I like Architectureforsale’s clever description of the wide gable design as a kind of airframe: “Like a B-2 Bomber’s absolute symmetry…seemingly as if lining up along a tarmac from one of the many Los Angeles area airports.” An apt description! (All above photographs courtesy Architectureforsale).  The significance for us here at Houseplans is that we carry copies of several original Claude Oakland plans in our historic Eichler Collection,

like this one, which is Plan 470-2, with its segmented gable organized around

a central gallery. Price? Only $4,500 — but you do have to build it.

Back to School at Home

Where do you work when you’re at home? In an alcove off the kitchen like this

one in our Plan 56-604. Or maybe at the dining table? Or perhaps in the

Oval Office? (Photo courtesy Whitehousemuseum.org) Wherever it is, you know home work spaces are evolving. They can be almost anywhere with a little help

from today’s shelving/storage systems, like this clever desk that converts to a

Murphy bed so you won’t miss an inspiration that strikes in the middle of the night — or where there’s not enough space for a desk. It’s called the “Harry” (sounds presidential!) by Smartbeds of Italy and is available from FlyingBeds. Sweet dreams.

 

Andrew Blum’s New Book Digs Up the Internet

The Cloud is Underground (and at the Bottom of the Ocean)

Here’s an important new book for anyone who surfs the Web: Tubes: A Journey to the Center of the Internet (Harper Collins, 2012) by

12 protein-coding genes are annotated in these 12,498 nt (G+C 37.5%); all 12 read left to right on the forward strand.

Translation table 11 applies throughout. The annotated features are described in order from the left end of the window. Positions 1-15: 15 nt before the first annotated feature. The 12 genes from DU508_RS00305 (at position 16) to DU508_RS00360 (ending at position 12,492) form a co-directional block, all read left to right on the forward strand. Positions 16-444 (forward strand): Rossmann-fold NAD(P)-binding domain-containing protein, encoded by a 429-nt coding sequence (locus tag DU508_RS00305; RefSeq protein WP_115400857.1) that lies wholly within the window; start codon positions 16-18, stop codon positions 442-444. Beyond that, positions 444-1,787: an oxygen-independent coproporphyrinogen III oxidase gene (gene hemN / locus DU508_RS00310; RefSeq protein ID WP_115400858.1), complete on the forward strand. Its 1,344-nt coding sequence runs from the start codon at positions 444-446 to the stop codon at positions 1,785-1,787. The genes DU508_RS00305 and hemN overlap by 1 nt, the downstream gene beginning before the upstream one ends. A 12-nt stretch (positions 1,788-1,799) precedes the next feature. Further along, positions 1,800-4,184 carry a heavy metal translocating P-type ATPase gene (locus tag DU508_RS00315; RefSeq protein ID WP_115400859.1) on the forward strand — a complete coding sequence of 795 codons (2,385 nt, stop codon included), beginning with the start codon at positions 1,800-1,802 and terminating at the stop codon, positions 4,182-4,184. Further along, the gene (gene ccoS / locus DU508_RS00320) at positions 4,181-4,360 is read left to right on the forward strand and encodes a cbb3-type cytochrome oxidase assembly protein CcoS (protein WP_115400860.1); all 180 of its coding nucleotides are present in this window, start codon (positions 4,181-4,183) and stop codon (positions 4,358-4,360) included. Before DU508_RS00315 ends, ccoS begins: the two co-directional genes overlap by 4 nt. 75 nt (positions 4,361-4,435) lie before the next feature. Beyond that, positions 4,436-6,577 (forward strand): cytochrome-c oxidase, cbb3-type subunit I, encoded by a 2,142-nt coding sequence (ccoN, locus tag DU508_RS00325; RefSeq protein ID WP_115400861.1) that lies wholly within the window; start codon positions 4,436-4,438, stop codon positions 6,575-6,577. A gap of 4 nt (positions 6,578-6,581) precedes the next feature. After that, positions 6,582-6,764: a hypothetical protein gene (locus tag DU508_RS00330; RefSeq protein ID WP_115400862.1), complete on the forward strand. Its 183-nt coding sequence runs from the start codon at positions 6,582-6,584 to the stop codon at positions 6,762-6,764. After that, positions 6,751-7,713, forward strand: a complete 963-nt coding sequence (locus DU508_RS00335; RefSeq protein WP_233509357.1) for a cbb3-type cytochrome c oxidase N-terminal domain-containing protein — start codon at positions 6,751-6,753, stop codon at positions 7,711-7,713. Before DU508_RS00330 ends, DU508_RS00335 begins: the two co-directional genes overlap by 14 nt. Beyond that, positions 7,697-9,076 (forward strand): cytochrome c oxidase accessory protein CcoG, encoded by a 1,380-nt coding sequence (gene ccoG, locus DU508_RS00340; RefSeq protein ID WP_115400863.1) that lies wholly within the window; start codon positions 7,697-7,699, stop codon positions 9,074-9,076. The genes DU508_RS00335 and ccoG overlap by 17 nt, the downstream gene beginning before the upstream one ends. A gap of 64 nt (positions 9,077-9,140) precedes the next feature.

geographer/journalist Andrew Blum. It’s important because Andrew describes in fascinating detail the physical, earthbound structure of the Net, reminding us that though “the Cloud” may comprise the pulses of light produced by powerful lasers, the ganglion of fiber-optic cables carrying that light are crowded together in predominantly unmarked buildings, rooms, and vaults all around us, and in the ocean too. It is a “tangled web,” to be sure, with elements of secrecy, but Andrew deftly unravels the key developments, from the first non-academic hub known as MAE-East (Metropolitan Area Exchange) in Tysons Corner, Virginia near Washington, D. C. to Facebook’s huge new data center in Prineville, Oregon.

I had breakfast with Andrew recently and he told me that a high point of his journey was seeing the cables inside Fiber Vault 1 on the Equinix campus in Ashburn, Virginia. In the book he writes that this was among the biggest places “where Internet networks connect… the nexus of nexus. Hot and still. I could smell it: it smelled like dirt.” But then he realized there were many such vaults — that the Internet was there and everywhere.

He toured the London Internet Exchange where a refrigerator-sized machine with blinking lights carried 300 gigabits of data per second (300 billion!); followed a fiber-optic cable-laying crew under the streets of Manhattan; and visited places where undersea fiber-optic cables come ashore, as at Porthcurno on England’s Cornwall coast.